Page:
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Fluorescence-based incision assay for human XPF-ERCC1 activity identifies important elements of DNA junction recognition

Bowles, M. and Lally, J. and Fadden, A.J. and Mouilleron, S. and Hammonds, T. and McDonald, Neil Q. (2012) Fluorescence-based incision assay for human XPF-ERCC1 activity identifies important elements of DNA junction recognition. Nucleic Acids Research 40 (13), e101. ISSN 0305-1048.

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The structure-specific endonuclease activity of the human XPF–ERCC1 complex is essential for a number of DNA processing mechanisms that help to maintain genomic integrity. XPF–ERCC1 cleaves DNA structures such as stem–loops, bubbles or flaps in one strand of a duplex where there is at least one downstream single strand. Here, we define the minimal substrate requirements for cleavage of stem–loop substrates allowing us to develop a real-time fluorescence-based assay to measure endonuclease activity. Using this assay, we show that changes in the sequence of the duplex upstream of the incision site results in up to 100-fold variation in cleavage rate of a stem-loop substrate by XPF-ERCC1. XPF–ERCC1 has a preference for cleaving the phosphodiester bond positioned on the 3′-side of a T or a U, which is flanked by an upstream T or U suggesting that a T/U pocket may exist within the catalytic domain. In addition to an endonuclease domain and tandem helix–hairpin–helix domains, XPF has a divergent and inactive DEAH helicase-like domain (HLD). We show that deletion of HLD eliminates endonuclease activity and demonstrate that purified recombinant XPF–HLD shows a preference for binding stem–loop structures over single strand or duplex alone, suggesting a role for the HLD in initial structure recognition. Together our data describe features of XPF–ERCC1 and an accepted model substrate that are important for recognition and efficient incision activity.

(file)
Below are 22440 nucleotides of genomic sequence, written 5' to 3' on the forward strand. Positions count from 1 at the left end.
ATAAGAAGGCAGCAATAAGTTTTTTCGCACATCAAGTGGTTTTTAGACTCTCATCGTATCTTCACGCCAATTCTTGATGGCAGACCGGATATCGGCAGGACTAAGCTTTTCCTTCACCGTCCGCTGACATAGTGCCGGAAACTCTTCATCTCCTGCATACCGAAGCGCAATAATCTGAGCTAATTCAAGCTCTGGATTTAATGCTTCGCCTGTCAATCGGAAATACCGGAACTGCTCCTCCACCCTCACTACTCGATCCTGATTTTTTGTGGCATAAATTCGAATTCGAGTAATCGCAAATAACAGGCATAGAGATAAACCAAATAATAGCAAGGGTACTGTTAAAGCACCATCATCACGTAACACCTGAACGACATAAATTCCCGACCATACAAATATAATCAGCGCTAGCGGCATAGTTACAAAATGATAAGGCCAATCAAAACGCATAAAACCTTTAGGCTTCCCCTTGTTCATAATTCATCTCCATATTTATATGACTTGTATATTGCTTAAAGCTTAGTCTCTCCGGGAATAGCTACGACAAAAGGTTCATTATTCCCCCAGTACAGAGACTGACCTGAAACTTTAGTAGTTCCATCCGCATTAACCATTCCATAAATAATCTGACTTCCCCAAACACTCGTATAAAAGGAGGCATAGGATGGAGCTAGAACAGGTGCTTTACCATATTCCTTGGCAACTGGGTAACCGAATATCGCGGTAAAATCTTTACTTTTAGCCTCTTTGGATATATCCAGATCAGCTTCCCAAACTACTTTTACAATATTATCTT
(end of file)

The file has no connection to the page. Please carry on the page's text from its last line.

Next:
Item Type: Article
School or Research Centre: Birkbeck Schools and Research Centres > School of Science > Biological Sciences
Depositing User: Administrator
Date Deposited: 24 Apr 2012 11:36
Last Modified: 17 Apr 2013 12:33

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